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Seton Hall University
Collective amnesia prevails in China 25 years after Tiananmen Square
Collective amnesia prevails in China 25 years after Tiananmen Square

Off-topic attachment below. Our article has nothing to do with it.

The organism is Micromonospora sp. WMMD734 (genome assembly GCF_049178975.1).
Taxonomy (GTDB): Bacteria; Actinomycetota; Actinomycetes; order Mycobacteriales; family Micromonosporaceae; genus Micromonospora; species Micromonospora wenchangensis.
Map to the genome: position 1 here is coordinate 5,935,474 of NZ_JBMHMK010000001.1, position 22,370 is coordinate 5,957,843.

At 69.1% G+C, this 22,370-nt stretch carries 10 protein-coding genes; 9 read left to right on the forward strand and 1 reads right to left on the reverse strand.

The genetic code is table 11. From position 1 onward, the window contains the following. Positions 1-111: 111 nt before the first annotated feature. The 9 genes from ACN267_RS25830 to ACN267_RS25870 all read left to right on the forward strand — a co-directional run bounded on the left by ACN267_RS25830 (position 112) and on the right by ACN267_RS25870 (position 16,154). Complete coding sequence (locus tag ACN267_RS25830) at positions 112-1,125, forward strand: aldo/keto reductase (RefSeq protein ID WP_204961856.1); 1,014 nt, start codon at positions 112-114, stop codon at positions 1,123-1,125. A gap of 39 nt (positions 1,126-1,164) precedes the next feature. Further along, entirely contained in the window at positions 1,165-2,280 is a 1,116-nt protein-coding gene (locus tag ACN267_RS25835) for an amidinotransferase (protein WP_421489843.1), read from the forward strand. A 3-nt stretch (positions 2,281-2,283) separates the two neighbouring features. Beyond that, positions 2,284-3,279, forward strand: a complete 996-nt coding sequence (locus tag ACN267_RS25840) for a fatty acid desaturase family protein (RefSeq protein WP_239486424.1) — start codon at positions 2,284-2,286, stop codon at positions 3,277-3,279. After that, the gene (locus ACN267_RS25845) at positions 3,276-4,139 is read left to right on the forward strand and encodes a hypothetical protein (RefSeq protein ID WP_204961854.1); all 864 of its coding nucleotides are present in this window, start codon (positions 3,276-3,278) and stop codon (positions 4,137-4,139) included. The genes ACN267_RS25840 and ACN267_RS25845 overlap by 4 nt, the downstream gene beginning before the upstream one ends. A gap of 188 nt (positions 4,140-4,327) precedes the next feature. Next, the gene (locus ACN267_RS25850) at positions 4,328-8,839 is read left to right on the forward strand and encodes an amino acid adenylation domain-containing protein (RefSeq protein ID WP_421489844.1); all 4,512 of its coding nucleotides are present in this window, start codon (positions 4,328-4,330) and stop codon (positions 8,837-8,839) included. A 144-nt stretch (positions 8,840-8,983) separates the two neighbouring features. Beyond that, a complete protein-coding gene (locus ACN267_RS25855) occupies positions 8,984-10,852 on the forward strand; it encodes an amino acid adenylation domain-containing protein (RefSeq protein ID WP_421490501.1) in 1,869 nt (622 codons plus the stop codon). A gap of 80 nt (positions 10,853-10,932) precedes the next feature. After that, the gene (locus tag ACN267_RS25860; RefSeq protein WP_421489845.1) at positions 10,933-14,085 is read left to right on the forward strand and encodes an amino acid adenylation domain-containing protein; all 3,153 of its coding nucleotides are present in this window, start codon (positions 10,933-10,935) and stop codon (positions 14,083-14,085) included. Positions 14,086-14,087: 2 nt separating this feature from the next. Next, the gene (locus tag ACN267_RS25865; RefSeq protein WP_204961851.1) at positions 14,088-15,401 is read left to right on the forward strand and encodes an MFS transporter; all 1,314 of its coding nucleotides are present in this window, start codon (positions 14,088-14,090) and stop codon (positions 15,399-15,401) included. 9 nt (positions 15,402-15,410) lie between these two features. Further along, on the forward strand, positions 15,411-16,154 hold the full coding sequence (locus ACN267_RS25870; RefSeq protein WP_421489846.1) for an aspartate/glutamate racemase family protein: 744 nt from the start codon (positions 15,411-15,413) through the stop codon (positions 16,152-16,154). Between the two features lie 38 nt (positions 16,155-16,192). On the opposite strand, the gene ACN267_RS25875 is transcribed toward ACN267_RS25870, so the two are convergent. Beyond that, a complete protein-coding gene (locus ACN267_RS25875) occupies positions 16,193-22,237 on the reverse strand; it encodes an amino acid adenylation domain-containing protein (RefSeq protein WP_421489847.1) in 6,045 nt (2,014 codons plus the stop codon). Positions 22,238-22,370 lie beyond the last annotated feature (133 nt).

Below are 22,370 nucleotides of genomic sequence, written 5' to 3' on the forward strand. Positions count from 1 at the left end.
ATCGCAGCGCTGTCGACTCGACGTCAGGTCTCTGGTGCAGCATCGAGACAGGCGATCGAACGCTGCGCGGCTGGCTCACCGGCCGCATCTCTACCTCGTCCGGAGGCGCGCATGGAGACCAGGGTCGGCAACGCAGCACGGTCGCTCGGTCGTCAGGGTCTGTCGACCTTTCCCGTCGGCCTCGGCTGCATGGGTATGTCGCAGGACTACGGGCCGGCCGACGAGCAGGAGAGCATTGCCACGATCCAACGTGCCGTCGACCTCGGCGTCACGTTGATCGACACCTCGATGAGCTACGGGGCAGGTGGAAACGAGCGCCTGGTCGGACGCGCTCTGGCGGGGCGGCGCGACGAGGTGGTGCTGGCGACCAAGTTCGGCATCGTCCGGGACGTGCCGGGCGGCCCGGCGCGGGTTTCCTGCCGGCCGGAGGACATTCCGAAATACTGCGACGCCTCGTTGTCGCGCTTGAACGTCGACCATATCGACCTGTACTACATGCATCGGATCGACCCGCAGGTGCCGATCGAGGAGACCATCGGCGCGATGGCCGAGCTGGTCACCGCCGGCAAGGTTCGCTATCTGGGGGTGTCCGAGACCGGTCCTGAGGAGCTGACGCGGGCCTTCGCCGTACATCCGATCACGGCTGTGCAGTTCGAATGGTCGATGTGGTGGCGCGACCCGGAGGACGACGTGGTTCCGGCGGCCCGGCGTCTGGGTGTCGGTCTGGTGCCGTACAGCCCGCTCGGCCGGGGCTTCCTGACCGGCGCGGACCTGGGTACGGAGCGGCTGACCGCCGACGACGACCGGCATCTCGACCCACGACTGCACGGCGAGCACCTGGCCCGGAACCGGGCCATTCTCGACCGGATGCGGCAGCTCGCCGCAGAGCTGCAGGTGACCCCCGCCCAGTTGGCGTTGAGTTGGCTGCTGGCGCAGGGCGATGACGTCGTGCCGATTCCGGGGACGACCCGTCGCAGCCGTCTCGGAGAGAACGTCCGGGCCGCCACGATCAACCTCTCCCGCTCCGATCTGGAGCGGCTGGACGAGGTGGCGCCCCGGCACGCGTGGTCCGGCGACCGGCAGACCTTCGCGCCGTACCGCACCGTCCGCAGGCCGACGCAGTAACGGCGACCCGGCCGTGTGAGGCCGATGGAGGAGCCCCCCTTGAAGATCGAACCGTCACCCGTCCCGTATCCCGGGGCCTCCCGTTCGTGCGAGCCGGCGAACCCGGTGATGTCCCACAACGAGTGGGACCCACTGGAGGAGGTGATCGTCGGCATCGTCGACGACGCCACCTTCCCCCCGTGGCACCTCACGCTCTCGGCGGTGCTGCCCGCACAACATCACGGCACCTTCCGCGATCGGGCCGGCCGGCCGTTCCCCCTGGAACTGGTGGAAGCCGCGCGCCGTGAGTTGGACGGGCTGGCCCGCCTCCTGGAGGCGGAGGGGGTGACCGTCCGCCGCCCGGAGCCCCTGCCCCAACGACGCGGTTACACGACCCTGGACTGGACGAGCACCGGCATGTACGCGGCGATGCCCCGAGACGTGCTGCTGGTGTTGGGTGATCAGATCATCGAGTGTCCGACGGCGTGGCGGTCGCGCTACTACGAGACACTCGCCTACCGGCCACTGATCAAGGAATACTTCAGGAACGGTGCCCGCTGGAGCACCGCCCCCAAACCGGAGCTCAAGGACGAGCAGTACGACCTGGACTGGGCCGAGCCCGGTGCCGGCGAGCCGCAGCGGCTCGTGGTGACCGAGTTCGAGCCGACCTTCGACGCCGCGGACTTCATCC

Hu Jia is under house arrest again in Bobo Freedom City, his Beijing apartment complex, as he often is come late spring. Two plainclothes officers are just downstairs, Hu says, and four or five are at the front gate; the veteran activist is allowed to go out only to see a doctor (twice a month) or to visit his parents (once a week, on Saturday afternoons). But Hu, who took part in the 1989 protests in Tiananmen Square, still has his phone and is making the most of it, talking a mile a minute to anyone who calls. Mostly, that's foreigners. It certainly isn't anybody from China's domestic press. The government has long been determined to impose a collective amnesia about the weeks-long...

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